Echinacea provides a calming effect to the gut, while at the same time helps to loosen bowels for elimination. Drinking 2-3 cups of echinacea tea a day may help resolve this issue.
Improves Oxygen Transportation
There is evidence that echinacea promotes the increased production of red blood cells, therefore, leading to an increase in the blood’s capacity to transport oxygen. This means better blood circulation that will benefit the heart and the body’s muscles and arteries throughout the body.
Proper blood circulation ensures better nutrients distribution throughout your body, reducing the chances of limb numbness, improved brain functions, better skin health and definitely reducing the risks for any health complications.
Improves Oral Health
Echinacea when used in combination with other herbs like sage, lavender and mastic gum, can alleviate bad breath and gum disease. This is due to echinacea’s ability to get rid of the organisms that cause trouble in the mouth.
Improves Skin Health
Those that have dry or wrinkled skin will be happy to know that Echinacea provides a natural solution to these problems. In fact, a study found that echinacea cream and gel reduce wrinkles by 9.47% and 14.92% respectively.
Additionally, these products don’t cause any irritation to the skin. They, however, can’t be stored for a long period due to their active ingredients.
When regularly supplementing with echinacea, you may also notice that it speeds up your wound healing process, in cases of surgery or wounds. It speeds up the formation of new skin, eliminates bacteria and prevents infections. This may be useful for individuals who has slow recovery of wounds such as in diabetics.
Individuals suffering from minor to moderate skin problems may also find some relief, as in the cases of skin inflammation, psoriasis and eczema.
Helps Fight Cancer
There has been some interesting research into the use of echinacea for combating cancer. In fact, a study states that the phytochemicals present in echinacea may be used to combat tumors. It works by stimulating the body’s immune system to prevent the development of cancer, and eliminate cancerous cells.
Promotes Healthy Growth Of Cells
Another attractive quality of echinacea is its ability to promote the healthy growth of cells. This has been proven by several research studies such as this National Institutes of Health (NIH) one.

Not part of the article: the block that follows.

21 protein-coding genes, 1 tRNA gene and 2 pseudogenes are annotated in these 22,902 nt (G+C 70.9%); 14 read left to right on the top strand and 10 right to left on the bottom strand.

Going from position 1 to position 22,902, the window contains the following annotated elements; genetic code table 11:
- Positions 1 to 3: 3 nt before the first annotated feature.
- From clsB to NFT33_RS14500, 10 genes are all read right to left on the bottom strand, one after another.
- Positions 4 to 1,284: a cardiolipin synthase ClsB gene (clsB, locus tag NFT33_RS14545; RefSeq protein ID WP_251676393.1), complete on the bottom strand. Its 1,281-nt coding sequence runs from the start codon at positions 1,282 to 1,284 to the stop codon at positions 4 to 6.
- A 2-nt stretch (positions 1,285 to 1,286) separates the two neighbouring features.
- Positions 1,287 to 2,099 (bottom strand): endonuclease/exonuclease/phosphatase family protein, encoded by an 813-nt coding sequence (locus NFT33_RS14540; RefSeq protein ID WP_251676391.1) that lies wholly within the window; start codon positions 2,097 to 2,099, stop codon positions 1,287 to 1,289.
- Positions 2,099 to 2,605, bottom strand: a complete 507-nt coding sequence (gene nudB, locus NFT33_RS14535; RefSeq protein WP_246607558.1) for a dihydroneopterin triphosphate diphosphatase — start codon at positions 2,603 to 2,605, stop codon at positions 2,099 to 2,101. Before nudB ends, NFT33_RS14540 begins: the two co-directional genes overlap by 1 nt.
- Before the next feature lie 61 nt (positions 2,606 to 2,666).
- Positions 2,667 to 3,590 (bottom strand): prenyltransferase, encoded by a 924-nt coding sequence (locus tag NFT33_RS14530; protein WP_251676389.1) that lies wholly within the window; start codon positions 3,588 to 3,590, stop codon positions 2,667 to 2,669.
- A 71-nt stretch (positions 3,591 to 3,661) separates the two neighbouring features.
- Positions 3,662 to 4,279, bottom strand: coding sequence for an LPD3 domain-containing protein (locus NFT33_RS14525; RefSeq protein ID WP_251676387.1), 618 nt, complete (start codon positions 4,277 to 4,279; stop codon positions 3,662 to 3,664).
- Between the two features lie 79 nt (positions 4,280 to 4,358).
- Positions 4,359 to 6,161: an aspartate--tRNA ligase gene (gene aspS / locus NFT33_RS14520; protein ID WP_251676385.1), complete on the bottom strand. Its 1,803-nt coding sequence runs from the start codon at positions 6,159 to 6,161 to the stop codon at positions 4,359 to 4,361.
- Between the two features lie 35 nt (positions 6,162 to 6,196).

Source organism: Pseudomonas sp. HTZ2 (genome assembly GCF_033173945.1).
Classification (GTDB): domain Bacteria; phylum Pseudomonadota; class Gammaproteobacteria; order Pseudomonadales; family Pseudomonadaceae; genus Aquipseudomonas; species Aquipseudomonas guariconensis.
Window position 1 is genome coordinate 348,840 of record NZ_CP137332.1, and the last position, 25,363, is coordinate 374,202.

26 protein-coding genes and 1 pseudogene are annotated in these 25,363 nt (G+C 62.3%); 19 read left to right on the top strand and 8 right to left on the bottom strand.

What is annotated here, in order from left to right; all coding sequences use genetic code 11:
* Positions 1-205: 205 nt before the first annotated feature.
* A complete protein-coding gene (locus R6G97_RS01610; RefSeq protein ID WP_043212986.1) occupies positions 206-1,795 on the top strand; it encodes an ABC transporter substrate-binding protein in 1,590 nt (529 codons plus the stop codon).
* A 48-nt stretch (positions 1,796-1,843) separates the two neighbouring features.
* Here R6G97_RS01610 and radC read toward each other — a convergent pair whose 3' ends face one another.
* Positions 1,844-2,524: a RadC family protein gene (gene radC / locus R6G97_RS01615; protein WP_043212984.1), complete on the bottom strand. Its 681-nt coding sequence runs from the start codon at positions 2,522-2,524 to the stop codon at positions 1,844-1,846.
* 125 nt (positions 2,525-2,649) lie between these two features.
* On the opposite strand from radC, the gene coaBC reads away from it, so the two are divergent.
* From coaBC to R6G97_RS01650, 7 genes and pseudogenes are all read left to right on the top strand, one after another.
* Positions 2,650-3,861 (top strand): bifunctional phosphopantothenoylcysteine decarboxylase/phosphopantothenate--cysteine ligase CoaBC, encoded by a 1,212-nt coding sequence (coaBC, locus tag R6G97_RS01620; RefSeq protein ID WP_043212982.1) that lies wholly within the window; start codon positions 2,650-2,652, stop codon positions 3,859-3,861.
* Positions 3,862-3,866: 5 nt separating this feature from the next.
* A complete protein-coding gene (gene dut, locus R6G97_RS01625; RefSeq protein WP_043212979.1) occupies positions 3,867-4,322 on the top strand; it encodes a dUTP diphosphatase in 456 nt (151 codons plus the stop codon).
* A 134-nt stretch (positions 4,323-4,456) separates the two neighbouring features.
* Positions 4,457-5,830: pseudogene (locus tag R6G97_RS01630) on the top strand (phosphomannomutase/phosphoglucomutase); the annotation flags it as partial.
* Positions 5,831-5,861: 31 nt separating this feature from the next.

How To Use Echinacea
This herb is available in many forms ranging from capsules to liquid form.
Capsules: Capsules are made from the dried plants which may reduce the efficacy of the active ingredients. You may need to take a higher dosage by capsules. The tincture form is much better to fight a cold.
Tincture: Echinacea is much more potent in its liquid form. To shorten a cold duration, use the tincture. Tincture can also be applied on wounds to prevent infection and speed up wound healing. If you have a sore throat or strep throat, squirt tincture directly on the back of your throat every hour until symptoms subside.
Tea bags: Always have some echinacea tea bags handy. Drink echinacea tea on a regularly basis to boost your immune system, especially if you tend to catch a cold around the time when the seasons change.
Contraindications and Toxicity
While echinacea doesn’t usually have any side effects, if you are on any medications, it is best to discuss with your doctor before you start taking echinacea in any form. Due to its potency, some people may complain of dizziness, headaches or a rash. Always start with a small amount and gradually work your way up.
Although the echinacea herb is great to boost your immune system, it is “unnecessary” to take it all year round. Herbalists suggest that you take it only when you feel that your immune system is low, when you have been in contact with sick people, and immediately when you feel the first signs of any symptoms.
Although there isn’t enough research to prove that this herb is unsafe for children, pregnant mothers and breastfeeding mothers, it is advisable they stay clear of it.